Here’s a quick list of some things that were once upon a time considered unthinkable, unsayable, or undoable:
That a proudly democratic country will create a law that explicitly discriminates against its citizens.
That hundreds and thousands of people can issue rape and death threats to one person—online and offline—without any fear of being shut down.
That a Presidential candidate can describe Mexican immigrants as rapists while announcing his candidacy.
That there will be a complete breakdown in society over what simple facts are.
That it’s OK to share racist, sexist, casteist, almost pornographic content on WhatsApp groups.
There are at least half a dozen more such examples that come immediately to mind, but you get the drift. We live in a world where the worst imaginable thing you can think of has already been done or described.
It turns out there are a couple of frameworks to help us understand how the unsayable becomes the sayable. Knowing them will help us anticipate how to react to the next unspeakable thing that gets mainstreamed.
The Overton Window
Imagine a window or a pane of glass. Inside its borders are all the things we think are OK to talk about. Near the centre are ideas that are completely accepted, such as the right of all people to vote in democracies. On the fringes of the window, and outside it are ideas that are considered radical or unthinkable. The journalist Andrew Marantz, who studies right-wing movements writes:
“The outer panes of the window represent more controversial opinions; radical opinions are close to the window’s edge; outside the window are ideas that are not just unpopular but unthinkable.”
The Overton Window is named after Joseph P. Overton, who worked at a libertarian/conservative think tank in Michigan state, USA. Here’s an illustration of his concept:
As you can see, the Overton Window can move up and down, as radical or unthinkable ideas become mainstream.
How does this happen?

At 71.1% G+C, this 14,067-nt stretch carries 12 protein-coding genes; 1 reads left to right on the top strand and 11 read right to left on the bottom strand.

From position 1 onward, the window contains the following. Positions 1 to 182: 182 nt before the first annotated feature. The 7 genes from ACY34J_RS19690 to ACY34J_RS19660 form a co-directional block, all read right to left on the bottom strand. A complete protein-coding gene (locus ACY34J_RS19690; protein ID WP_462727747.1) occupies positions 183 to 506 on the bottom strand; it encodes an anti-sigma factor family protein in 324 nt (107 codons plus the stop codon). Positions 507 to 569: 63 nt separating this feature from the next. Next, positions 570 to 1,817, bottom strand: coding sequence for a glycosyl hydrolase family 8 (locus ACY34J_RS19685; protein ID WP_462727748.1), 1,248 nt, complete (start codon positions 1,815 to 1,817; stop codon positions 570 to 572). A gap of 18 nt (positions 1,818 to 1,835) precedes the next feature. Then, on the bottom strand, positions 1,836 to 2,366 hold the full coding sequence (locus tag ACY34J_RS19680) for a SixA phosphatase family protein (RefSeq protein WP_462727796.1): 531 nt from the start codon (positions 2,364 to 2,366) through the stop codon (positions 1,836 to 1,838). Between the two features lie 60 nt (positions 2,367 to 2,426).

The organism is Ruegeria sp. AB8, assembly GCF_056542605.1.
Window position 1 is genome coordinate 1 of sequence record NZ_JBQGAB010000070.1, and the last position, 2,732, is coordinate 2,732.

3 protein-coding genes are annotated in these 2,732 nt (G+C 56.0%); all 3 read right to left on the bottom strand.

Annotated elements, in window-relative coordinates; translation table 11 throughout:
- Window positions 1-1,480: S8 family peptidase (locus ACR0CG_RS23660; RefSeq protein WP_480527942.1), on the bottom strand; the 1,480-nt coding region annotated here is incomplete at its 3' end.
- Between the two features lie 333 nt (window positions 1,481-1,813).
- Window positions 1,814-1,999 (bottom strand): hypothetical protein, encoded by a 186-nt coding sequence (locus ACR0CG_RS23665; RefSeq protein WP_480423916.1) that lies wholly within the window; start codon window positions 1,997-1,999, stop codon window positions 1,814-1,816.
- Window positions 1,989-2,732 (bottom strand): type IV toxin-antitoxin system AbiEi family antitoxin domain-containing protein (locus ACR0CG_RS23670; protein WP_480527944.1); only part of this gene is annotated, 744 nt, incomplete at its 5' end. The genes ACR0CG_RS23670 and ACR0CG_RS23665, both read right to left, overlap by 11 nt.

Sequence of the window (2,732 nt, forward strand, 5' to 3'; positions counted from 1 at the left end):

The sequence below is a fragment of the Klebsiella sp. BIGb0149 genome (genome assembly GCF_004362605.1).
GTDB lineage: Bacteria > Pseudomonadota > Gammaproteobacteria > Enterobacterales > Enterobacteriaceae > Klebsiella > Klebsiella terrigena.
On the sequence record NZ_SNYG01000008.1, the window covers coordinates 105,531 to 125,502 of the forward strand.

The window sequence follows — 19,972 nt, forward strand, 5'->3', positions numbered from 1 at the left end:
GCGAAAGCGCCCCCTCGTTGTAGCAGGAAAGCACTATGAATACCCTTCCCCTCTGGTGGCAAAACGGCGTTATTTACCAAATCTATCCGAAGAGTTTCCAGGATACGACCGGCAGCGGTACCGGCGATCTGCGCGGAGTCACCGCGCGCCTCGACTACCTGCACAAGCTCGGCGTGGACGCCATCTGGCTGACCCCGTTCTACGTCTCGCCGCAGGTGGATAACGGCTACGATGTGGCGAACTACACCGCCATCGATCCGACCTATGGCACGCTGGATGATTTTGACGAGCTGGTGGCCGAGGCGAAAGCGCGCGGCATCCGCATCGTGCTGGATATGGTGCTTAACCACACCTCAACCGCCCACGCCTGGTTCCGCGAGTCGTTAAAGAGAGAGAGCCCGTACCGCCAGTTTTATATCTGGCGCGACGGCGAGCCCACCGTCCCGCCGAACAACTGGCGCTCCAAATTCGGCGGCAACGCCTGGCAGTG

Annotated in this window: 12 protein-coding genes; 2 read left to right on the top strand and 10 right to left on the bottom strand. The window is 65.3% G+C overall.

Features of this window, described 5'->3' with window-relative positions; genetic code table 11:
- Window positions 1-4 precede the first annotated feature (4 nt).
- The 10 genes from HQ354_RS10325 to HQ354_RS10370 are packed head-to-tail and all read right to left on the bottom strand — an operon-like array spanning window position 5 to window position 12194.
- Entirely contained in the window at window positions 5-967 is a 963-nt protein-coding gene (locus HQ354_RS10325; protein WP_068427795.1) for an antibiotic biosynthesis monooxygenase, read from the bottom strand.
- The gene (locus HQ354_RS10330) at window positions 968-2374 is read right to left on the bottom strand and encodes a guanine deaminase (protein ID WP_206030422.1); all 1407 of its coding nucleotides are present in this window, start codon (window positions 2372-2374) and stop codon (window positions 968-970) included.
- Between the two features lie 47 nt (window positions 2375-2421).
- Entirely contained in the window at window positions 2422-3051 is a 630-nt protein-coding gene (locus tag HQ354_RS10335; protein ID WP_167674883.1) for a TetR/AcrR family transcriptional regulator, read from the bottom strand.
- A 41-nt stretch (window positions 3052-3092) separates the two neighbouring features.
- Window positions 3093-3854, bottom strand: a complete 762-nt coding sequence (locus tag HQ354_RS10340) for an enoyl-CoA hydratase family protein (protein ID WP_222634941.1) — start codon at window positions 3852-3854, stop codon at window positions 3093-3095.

Although Joseph Overton developed this framework to show how think tanks can influence policy, the Overton Window was appropriated by the radical right in the US. Their goal was to make their radical and unthinkable ideas mainstream. These ideas included promoting white supremacy, antifeminism, anti-Semitism, Islamophobia and the right to transmit fake news.
As Marantz writes:
“They were fine with being described as controversial, even dangerous, so long as they were placed somewhere within the bounds of recognized political opinion. Their long-term goal was to shift the Overton window, or to smash it and rebuild it in their image.”
There is a second way to think about how the unthinkable becomes reality. This is the Donut Theory of journalistic objectivity, advanced by communications Professor Daniel Hallin of UCSanDiego. Even though his theory is about objectivity, we can adapt it for our purposes.
Imagine a Donut. The hole in the middle is round, i.e., a sphere. The donut itself is another sphere. And the space around the donut is yet another sphere. All told, there are three spheres.
1. Sphere of Consensus
The hole in the donut represents the Sphere of Consensus. Ideas that are widely accepted are contained in this sphere: such as the right of every adult to vote, or the idea that men and women are equal.
2. Sphere of Legitimate Debate
This sphere is represented by the donut itself. Challenging, even controversial ideas that are seen as legitimate are represented in this sphere.
Here are some examples of topics that were in this sphere (before they moved on to the Sphere of Consensus):
During the time of the constitutional debates between 1947 and 1950 in India, a few members of the constituent assembly didn’t want to allow universal voting rights.
Before the suffragist movement’s success in several countries, women didn’t have the right to vote.
Black Americans didn’t completely get the right to vote in the US till they got it in 1965 (even now there are structural inequalities that prohibit their ability to vote, but that’s another matter).
Today, these three examples are no longer in the sphere of legitimate debate; they have become so widely accepted that they have moved to the sphere of consensus.
3. Sphere of Deviance